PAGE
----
Solar watch – Huge prominence eruption May 1, 2013

solar-watch-huge-prominence-eruption-may-1-2013

A spectacular prominence eruption was observed on the Sun on May 1, 2013 at 02:30 UTC. The event was classified as a farside eruption from active region located beyond eastern limb. This was the largest such event in quite some time now.

Powerful blast was unleashed into space and resulting Coronal Mass Ejection (CME) is not Earth directed. This region should rotate onto Earth facing side of the Sun in 2-3 days.

Flare probability

At 01:26 UTC, an impulsive C9.6 solar flare was detected. The event was centered around Sunspot 1730 located in the southern hemisphere.

NOAA SWPC forecasters estimated 40% chance for M-class, and 5% chance for X-class event today.

Sunspots

There are currently 7 numbered sunspot regions on the disk. Beta-Gamma-Delta classified Region 1731 is the one to watch today as it is directly facing Earth. Region 1730, also Beta-Gamma-Delta, is slowly rotating out of Earth’s view. Other than that, Regions 1732 and 1734 have Beta magnetic field and will turn directly toward Earth in the coming days.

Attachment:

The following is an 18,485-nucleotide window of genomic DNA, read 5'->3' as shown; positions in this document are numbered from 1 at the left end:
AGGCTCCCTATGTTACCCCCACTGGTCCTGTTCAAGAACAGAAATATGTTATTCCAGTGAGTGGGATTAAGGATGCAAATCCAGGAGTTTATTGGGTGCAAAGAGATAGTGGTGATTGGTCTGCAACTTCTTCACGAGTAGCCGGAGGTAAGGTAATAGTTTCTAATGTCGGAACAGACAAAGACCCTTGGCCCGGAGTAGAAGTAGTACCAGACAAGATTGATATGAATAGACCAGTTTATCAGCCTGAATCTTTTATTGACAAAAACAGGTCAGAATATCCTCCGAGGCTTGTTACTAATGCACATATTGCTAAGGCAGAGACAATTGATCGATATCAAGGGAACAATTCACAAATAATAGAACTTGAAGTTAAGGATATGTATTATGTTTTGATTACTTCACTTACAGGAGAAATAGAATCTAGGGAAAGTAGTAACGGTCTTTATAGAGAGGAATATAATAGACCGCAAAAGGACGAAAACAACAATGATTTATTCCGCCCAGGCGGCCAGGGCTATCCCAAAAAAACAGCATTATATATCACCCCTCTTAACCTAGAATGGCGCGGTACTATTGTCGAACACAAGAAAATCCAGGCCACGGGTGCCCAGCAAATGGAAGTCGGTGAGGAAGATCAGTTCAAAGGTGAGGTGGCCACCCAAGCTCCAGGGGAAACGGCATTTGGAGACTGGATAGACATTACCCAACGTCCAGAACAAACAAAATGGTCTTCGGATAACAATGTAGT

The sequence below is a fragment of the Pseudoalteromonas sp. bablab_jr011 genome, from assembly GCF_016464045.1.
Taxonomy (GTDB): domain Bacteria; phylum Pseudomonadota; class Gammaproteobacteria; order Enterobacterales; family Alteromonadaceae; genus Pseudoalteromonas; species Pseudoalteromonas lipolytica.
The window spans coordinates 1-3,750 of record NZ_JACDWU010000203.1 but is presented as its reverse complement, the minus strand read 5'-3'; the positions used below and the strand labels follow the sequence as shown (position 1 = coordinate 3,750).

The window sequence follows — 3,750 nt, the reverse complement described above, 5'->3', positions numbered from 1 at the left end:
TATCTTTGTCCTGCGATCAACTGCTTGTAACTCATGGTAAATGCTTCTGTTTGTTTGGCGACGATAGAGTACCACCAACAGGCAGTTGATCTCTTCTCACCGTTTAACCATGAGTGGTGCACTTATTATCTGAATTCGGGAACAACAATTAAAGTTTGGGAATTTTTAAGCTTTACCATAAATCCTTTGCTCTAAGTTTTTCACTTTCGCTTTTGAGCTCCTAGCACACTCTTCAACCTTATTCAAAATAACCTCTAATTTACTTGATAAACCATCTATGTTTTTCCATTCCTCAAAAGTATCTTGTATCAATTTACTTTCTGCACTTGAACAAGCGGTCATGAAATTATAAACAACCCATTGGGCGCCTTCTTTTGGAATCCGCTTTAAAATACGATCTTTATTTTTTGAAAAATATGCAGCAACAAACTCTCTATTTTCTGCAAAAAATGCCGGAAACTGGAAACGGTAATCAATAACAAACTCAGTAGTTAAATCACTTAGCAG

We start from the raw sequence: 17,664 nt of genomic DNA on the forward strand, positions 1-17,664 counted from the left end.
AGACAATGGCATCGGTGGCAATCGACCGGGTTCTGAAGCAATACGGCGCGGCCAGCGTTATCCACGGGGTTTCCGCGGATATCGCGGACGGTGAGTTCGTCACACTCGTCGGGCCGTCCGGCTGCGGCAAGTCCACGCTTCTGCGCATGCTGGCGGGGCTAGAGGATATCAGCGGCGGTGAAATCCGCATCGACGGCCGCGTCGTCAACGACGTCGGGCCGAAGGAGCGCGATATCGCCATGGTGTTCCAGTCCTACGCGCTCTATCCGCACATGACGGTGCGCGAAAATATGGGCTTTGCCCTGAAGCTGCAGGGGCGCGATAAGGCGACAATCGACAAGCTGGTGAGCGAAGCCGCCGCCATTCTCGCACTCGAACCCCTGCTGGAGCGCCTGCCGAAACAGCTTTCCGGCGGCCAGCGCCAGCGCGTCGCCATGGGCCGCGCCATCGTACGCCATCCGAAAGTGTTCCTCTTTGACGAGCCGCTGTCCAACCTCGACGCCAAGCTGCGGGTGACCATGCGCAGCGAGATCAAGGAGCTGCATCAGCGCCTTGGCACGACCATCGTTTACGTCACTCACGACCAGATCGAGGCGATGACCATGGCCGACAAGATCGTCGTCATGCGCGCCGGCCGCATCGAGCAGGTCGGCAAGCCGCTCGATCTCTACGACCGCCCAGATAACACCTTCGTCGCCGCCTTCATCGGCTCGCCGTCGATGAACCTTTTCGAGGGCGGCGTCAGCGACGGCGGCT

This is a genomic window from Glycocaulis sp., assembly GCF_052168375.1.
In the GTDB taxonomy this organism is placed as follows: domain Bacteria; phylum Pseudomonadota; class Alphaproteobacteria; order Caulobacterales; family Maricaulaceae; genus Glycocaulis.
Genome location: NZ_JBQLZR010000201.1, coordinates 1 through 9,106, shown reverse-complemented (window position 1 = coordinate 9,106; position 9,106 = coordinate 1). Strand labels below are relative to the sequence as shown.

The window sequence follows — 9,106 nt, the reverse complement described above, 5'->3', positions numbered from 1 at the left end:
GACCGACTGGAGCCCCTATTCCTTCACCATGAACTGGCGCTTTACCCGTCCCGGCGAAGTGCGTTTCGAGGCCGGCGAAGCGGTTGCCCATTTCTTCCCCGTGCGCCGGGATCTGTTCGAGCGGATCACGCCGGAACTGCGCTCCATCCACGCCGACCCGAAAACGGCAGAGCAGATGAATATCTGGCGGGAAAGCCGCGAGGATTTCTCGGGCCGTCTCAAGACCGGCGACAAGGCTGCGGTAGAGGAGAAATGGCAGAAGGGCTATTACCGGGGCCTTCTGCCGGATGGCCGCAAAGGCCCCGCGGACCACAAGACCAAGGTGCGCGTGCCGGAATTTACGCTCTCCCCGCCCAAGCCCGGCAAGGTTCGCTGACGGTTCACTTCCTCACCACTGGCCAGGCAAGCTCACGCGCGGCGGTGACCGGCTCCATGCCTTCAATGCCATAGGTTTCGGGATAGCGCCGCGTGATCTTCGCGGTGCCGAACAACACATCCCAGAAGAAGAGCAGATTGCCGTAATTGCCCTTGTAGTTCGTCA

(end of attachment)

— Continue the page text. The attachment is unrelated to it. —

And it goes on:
Old Region 1719 is coming back to Earth side of the Sun and should be visible in next 2-3 days.

Geomagnetic forecast

The Bz component of the interplanetary magnetic field (IMF) is currently tipped sharply south. This combined with a gusty solar wind could stir up geomagnetic activity at very high latitudes (SolarHam).

At 07:50 UTC today, SWPC issued the following alert:

Space Weather Message Code: WARK05
Serial Number: 833
Issue Time: 2013 May 01 0750 UTC

WARNING: Geomagnetic K-index of 5 expected
Valid From: 2013 May 01 0748 UTC
Valid To: 2013 May 01 1200 UTC
Warning Condition: Onset
NOAA Scale: G1 – Minor

Potential Impacts: Area of impact primarily poleward of 60 degrees Geomagnetic Latitude.
Induced Currents – Weak power grid fluctuations can occur.
Spacecraft – Minor impact on satellite operations possible.

Aurora – Aurora may be visible at high latitudes, i.e., northern tier of the U.S. such as northern Michigan and Maine.

Featured image courtesy of NASA/SDO and the AIA, EVE, and HMI science teams

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